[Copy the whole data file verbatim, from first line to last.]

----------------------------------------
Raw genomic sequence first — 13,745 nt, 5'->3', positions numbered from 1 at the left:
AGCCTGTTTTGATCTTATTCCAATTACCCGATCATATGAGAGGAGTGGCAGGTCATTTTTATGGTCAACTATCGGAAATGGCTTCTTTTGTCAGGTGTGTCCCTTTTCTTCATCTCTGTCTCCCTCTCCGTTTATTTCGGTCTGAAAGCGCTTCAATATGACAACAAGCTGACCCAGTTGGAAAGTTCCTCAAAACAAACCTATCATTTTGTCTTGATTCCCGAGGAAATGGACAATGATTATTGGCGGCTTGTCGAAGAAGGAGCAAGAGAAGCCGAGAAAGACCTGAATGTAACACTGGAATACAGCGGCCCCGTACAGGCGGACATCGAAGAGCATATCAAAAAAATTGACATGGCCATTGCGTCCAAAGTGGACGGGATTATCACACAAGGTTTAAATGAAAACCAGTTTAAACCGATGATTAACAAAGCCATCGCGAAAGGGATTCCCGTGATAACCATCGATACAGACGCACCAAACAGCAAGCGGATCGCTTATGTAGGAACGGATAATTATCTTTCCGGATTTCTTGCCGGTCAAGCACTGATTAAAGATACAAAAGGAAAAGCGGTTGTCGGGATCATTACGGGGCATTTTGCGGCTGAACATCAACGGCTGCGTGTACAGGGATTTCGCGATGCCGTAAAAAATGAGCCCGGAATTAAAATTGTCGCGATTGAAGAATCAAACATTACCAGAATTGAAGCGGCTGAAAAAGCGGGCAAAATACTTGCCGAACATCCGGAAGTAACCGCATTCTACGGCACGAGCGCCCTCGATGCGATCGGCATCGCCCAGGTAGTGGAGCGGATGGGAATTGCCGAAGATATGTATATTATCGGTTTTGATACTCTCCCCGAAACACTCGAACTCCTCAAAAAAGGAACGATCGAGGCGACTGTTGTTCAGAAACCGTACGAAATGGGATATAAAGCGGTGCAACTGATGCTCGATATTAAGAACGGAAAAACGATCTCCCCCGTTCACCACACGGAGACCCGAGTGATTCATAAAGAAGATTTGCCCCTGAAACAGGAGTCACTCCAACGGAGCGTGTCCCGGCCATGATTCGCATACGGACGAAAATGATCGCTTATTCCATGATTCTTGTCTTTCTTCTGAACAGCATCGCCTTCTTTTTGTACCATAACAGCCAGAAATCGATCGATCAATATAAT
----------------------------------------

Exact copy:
Raw genomic sequence first — 13,745 nt, 5'->3', positions numbered from 1 at the left:
AGCCTGTTTTGATCTTATTCCAATTACCCGATCATATGAGAGGAGTGGCAGGTCATTTTTATGGTCAACTATCGGAAATGGCTTCTTTTGTCAGGTGTGTCCCTTTTCTTCATCTCTGTCTCCCTCTCCGTTTATTTCGGTCTGAAAGCGCTTCAATATGACAACAAGCTGACCCAGTTGGAAAGTTCCTCAAAACAAACCTATCATTTTGTCTTGATTCCCGAGGAAATGGACAATGATTATTGGCGGCTTGTCGAAGAAGGAGCAAGAGAAGCCGAGAAAGACCTGAATGTAACACTGGAATACAGCGGCCCCGTACAGGCGGACATCGAAGAGCATATCAAAAAAATTGACATGGCCATTGCGTCCAAAGTGGACGGGATTATCACACAAGGTTTAAATGAAAACCAGTTTAAACCGATGATTAACAAAGCCATCGCGAAAGGGATTCCCGTGATAACCATCGATACAGACGCACCAAACAGCAAGCGGATCGCTTATGTAGGAACGGATAATTATCTTTCCGGATTTCTTGCCGGTCAAGCACTGATTAAAGATACAAAAGGAAAAGCGGTTGTCGGGATCATTACGGGGCATTTTGCGGCTGAACATCAACGGCTGCGTGTACAGGGATTTCGCGATGCCGTAAAAAATGAGCCCGGAATTAAAATTGTCGCGATTGAAGAATCAAACATTACCAGAATTGAAGCGGCTGAAAAAGCGGGCAAAATACTTGCCGAACATCCGGAAGTAACCGCATTCTACGGCACGAGCGCCCTCGATGCGATCGGCATCGCCCAGGTAGTGGAGCGGATGGGAATTGCCGAAGATATGTATATTATCGGTTTTGATACTCTCCCCGAAACACTCGAACTCCTCAAAAAAGGAACGATCGAGGCGACTGTTGTTCAGAAACCGTACGAAATGGGATATAAAGCGGTGCAACTGATGCTCGATATTAAGAACGGAAAAACGATCTCCCCCGTTCACCACACGGAGACCCGAGTGATTCATAAAGAAGATTTGCCCCTGAAACAGGAGTCACTCCAACGGAGCGTGTCCCGGCCATGATTCGCATACGGACGAAAATGATCGCTTATTCCATGATTCTTGTCTTTCTTCTGAACAGCATCGCCTTCTTTTTGTACCATAACAGCCAGAAATCGATCGATCAATATAAT